The Map of Tiny Perfect Things (U.S. 2021, Amazon Prime Video) C

In this flighty dramedy directed by Ian Samuels, the protagonist is Mark (Kyle Allen), a hotshot adolescent who skips and floats through the day.  The problem, explained as a “temporal anomaly”, is that, even without groundhogs, he keeps waking up to the same day over and over again.  He has a black buddy Henry (Jermaine Harris) who plays video games, and meets a girl Margaret (Kathryn Newton) with whom the titular “map” takes shape.  Other elements tossed in include a sick mom, a turtle, and a lost dog.  It’s not supposed to make any sense but although the premise is flimsy at best there are a few mildly diverting moments.  [For more comment see:]

I Care a Lot (U.S./UK 2020, Amazon {Prime Video) B

The main strength of this uncaring drama from writer-director J. Blakeson is the performance of Rosamund Pike as Marla Grayson, a sociopathic predator in the legal guardianship racket.  She has an ally and lesbian partner Fran and ways to manipulate compliant doctors and courts.  The game is to find and target vulnerable lone seniors of means, get Marla appointed to be their legal guardian, then have them institutionalized while Marla takes control of their assets. When the target becomes Jennifer (Diane Wiest), seemingly a “cherry” ripe for picking, Marla and company get far more than they bargained for.  Jennifer is not without connections, most importantly to a crime boss Roman played by Peter Dinklage.  Hence the rich contents of her safety deposit box.  Roman also brings legal and other muscle to bear. Marla, the “lioness” whose philosophy is that “there’s no such thing as good people” is about to get mauled by it as the story twists turn wild and crazy.  Seldom has a movie title been more ironic.     

Our Friend (U.S. 2019, B

This uneven melodrama, directed by Gabriela Cowperthwaite, is inspired by a true story “The Friend” that appeared in Esquire magazine in 2015 and can be read here: The author, Matthew Teague, is played by one of my favorite actors Casey Affleck, who brings a brooding soulful presence to the role of the husband of Nicole (Dakota Johnson).  She is the mother of their two young daughters when she develops a terminal cancer.  Matthew, a journalist who becomes a foreign correspondent, is sometimes away covering war zones.  The friend is Dane (Jason Segel), who has a sunnier personality than the sullen Matthew. He also had a crush on Nicole when they were in a New Orleans theatre group.  Dane stays in the picture throughout, becoming the couple’s steadfast supportive friend through every stage as the movie’s fractured narrative time frame keeps skipping between different intervals before and after the cancer diagnosis.  That may be part of the problem in getting a grip on this story of an unusual empathetic threesome that doesn’t build to the emotional impact it should have.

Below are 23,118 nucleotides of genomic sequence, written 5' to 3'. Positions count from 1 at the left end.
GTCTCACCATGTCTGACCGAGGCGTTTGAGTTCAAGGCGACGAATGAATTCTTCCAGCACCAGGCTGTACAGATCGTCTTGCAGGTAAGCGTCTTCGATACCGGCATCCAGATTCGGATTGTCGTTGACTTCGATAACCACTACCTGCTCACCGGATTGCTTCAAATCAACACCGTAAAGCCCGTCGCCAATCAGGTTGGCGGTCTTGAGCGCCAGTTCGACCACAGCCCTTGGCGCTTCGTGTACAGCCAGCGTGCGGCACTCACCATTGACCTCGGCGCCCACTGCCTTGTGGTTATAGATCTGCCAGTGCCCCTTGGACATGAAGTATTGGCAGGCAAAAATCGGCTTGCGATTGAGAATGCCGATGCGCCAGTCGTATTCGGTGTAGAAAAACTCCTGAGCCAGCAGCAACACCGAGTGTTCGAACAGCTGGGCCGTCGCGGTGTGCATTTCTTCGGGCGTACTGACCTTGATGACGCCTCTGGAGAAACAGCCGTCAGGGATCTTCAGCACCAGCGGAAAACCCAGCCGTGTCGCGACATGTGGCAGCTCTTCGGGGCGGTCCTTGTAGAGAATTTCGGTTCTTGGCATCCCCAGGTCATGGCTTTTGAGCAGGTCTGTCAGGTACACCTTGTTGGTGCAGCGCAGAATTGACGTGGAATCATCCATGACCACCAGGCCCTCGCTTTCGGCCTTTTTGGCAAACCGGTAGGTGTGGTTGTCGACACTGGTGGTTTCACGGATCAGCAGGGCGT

Judas and the Black Messiah (U.S. 2021,   A

Director and co-writer Shaka King’s historical drama, which premiered at Sundance, concerns what befell the Black Panther party in Chicago in the late 1960s when its activities where targeted by the FBI.  (Martin Sheen has a cameo as a repulsive reptilian racist J. Edgar Hoover.) Framing the narrative are brief archival elements that add to its power. The “Black Messiah” is the young outspoken Panther chairman Fred Hampton, played with charismatic zeal by Daniel Kayuuga (a Golden Globe winner for the role).  Hampton’s human side also comes through in his relationship with pregnant partner Deborah Johnson (Dominique Fishback).  The “Judas” is Bill O’Neal (an excellent Lakeith Stanfield), a petty thief who after being caught using a fake FBI badge is manipulated by FBI agent Roy Mitchell (Jesse Plemons) into infiltrating the Panthers to get close to Hampton.  Indeed be becomes a trusted driver and security captain who joins in enthusiastic Panther group chants of “I am a revolutionary!”.  The way Roy justified the FBI’s aggressive operations to Bill, the Panthers were as dangerous as the KKK in terms of inciting domestic terrorist violence.  A police shootout led to a torching of the Panthers headquarters. Subsequently Hampton was assassinated in a police raid in December 1969.  [For details of the killing and its aftermath see:] The movie effectively recreates the incendiary atmosphere of the times that included alliances the Panthers made with several street gangs.  Most impressive are the performances of Kayuuga and Stanfield as the central characters of the title that captures the larger resonance of this violent episode in the continuing annals of American racial and economic oppression.